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Technology, social media change news delivery

October 27, 2011

MOLLY BOWMAN
Staff Reporter

 

The field of journalism has made the shift from paper to technology – changing the way news reaches its viewers.

 

A majority of readers no longer rely on newspapers to inform them of the news but rely on online papers and social media sites, such as Twitter, for updates or news on the happenings of the world.

 

Val Hoeppner, director of education at the Diversity Institute in Nashville, oversees multimedia instruction for scholarship programs at the institute. Hoeppner said she thinks the way journalism has shifted to technology is a positive thing.

 

“Journalism is changing in the fact that technology is changing our delivery method,” she said. “The way we used to deliver things is not the same anymore. Journalism changing is a good thing. We can reach more people than we have ever been able to reach.”

 

Some Tech students like Ashley Dehart, a senior history major, believe there is no longer a need for printed newspapers in society.

 

“With all the Internet articles and applications on cellphones, there really isn’t a high demand for newspapers,” Dehart said. “It’s more practical and convenient to use these other news outlets.”

 

Hoeppner said newspapers have been in a crisis for the past five years. By 2025, there is a possibility there could be no more print newspapers.

 

“The old model of delivery isn’t going to work,” she said. “We are having to find newer and cheaper ways to deliver that content, and they have been investing heavily online.”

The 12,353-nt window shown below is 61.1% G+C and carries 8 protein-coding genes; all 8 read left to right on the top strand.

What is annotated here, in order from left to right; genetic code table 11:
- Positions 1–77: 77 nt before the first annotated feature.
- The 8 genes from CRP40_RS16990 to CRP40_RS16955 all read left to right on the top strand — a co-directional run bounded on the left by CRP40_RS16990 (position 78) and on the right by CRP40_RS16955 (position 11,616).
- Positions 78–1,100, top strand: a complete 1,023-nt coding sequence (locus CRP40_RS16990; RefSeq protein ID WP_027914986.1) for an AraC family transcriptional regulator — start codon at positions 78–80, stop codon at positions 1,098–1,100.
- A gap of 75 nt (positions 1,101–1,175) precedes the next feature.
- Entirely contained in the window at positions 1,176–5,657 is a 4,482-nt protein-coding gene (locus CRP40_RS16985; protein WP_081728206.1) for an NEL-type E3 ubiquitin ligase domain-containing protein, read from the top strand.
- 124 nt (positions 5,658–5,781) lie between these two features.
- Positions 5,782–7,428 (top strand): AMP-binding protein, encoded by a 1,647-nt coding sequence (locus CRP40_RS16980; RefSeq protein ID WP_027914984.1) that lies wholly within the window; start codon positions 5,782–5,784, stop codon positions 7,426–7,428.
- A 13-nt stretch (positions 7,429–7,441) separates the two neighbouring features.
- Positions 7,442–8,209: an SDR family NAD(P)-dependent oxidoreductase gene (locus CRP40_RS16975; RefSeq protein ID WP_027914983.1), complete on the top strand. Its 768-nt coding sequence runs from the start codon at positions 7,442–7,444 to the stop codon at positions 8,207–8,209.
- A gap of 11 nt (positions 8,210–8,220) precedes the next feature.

Hoeppner also said broadcast news does not have the audience that it used to have. She said that news consumers of today want their information immediately and on demand.

 

“They aren’t going to wait till the evening news at six,” she said. “The market for broadcast news is typically older. It’s not adapting fast enough to the realities of the Internet.”

 

Kathleen Pullen, a junior psychology major, agrees that she wants her news immediately and at her fingertips.

 

“I use my phone and the Internet because it’s more convenient,” she said. “I get all the facts I need wherever I am.”

 

Hoeppner said newsrooms are changing because the needs of the audience have changed. She also believes the biggest problem for newsrooms is adapting their staff.

 

“There is a lot of talent in traditional newsrooms,” she said. “They can visualize data, write well, and do photography and video, but they need to be trained for this new technology. Journalism is going to shift and continue to change until the viewers are happy with what they are getting.”

 

Teddy Allen, a writer and editor for the department of marketing and public relations at Tech, believes one of the advantages of the local print newspaper is that there are more important local stories written. With technology as the dominant provider of news, these stories may decrease.

 

“Little compelling, neighborhood stories about your neighbor across the street, the retired veteran down the road, the teacher of the year – I don’t think we are going to get a bunch of those anymore,” Allen said.

 

Although Hoeppner embraces the positive things that the new forms of technology offer news, she also thinks it could allow anyone to act as a journalist online, which might not be for the benefit of the readers.

 

“We have to leave it up to the public to decide who is a credible journalist,” she said. “The public is smart enough to figure that out, but in the end there are more voices that are heard.”

 

Hoeppner said there is a solid future for journalism and that it is allowing a younger demographic to interact with the news rather than just an older group.

 

“Journalism is healthy and it reaches a newer and younger audience,” she said. “Technology is making it appeal to young people to get involved at a younger age.”

 

Email comments to mmb041@latech.edu.

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